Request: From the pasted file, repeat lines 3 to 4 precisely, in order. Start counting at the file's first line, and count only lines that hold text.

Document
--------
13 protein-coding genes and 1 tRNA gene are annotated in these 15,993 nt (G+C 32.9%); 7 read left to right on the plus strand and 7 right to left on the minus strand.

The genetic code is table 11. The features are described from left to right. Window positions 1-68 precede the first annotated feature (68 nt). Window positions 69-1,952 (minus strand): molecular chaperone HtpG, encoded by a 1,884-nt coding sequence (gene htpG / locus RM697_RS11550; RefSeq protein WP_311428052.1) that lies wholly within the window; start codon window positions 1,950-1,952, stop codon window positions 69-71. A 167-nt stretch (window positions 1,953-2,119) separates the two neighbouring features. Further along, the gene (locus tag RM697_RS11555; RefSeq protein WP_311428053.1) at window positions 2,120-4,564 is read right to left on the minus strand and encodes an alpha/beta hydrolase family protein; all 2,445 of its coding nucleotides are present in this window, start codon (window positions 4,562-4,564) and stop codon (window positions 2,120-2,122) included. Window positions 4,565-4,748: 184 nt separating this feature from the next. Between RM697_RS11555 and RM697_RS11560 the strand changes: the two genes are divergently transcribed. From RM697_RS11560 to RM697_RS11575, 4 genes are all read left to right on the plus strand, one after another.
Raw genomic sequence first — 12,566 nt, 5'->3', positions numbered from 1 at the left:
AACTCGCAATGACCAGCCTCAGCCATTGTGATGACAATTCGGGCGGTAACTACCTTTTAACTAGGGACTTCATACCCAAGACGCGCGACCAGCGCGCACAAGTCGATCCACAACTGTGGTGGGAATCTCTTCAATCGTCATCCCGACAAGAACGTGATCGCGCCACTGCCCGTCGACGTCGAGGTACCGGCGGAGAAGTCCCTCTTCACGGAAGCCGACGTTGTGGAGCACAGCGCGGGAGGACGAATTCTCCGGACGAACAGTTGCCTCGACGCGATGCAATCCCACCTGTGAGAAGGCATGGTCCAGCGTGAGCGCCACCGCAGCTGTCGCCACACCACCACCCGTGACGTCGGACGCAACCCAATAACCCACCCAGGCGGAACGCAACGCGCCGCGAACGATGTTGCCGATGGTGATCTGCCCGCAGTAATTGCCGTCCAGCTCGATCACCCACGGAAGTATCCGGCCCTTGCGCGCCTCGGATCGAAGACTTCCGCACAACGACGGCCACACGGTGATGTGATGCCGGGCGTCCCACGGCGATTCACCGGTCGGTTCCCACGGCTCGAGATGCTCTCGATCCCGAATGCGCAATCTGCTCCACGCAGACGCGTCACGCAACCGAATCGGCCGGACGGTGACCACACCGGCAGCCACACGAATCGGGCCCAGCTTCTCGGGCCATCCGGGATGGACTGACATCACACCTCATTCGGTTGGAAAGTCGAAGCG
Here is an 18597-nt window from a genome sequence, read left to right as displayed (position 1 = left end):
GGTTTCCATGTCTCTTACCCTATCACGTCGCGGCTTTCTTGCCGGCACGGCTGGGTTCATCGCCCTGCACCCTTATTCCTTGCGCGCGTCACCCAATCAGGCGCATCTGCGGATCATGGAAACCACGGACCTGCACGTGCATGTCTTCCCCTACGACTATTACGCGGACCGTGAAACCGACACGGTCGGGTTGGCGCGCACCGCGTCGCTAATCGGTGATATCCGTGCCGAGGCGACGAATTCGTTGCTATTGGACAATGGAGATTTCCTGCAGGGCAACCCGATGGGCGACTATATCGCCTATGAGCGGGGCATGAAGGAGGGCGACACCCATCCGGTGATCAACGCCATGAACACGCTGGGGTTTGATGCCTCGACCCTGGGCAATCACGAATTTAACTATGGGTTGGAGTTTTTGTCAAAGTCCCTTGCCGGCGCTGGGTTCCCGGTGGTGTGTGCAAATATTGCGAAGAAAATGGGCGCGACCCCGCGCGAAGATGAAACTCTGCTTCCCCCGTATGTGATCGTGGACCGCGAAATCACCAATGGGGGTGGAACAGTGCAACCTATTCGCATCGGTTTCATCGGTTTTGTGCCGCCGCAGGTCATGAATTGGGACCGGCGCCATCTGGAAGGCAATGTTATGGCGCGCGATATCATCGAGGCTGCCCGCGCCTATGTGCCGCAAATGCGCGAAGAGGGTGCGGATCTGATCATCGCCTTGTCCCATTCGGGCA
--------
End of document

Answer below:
Raw genomic sequence first — 12,566 nt, 5'->3', positions numbered from 1 at the left:
AACTCGCAATGACCAGCCTCAGCCATTGTGATGACAATTCGGGCGGTAACTACCTTTTAACTAGGGACTTCATACCCAAGACGCGCGACCAGCGCGCACAAGTCGATCCACAACTGTGGTGGGAATCTCTTCAATCGTCATCCCGACAAGAACGTGATCGCGCCACTGCCCGTCGACGTCGAGGTACCGGCGGAGAAGTCCCTCTTCACGGAAGCCGACGTTGTGGAGCACAGCGCGGGAGGACGAATTCTCCGGACGAACAGTTGCCTCGACGCGATGCAATCCCACCTGTGAGAAGGCATGGTCCAGCGTGAGCGCCACCGCAGCTGTCGCCACACCACCACCCGTGACGTCGGACGCAACCCAATAACCCACCCAGGCGGAACGCAACGCGCCGCGAACGATGTTGCCGATGGTGATCTGCCCGCAGTAATTGCCGTCCAGCTCGATCACCCACGGAAGTATCCGGCCCTTGCGCGCCTCGGATCGAAGACTTCCGCACAACGACGGCCACACGGTGATGTGATGCCGGGCGTCCCACGGCGATTCACCGGTCGGTTCCCACGGCTCGAGATGCTCTCGATCCCGAATGCGCAATCTGCTCCACGCAGACGCGTCACGCAACCGAATCGGCCGGACGGTGACCACACCGGCAGCCACACGAATCGGGCCCAGCTTCTCGGGCCATCCGGGATGGACTGACATCACACCTCATTCGGTTGGAAAGTCGAAGCG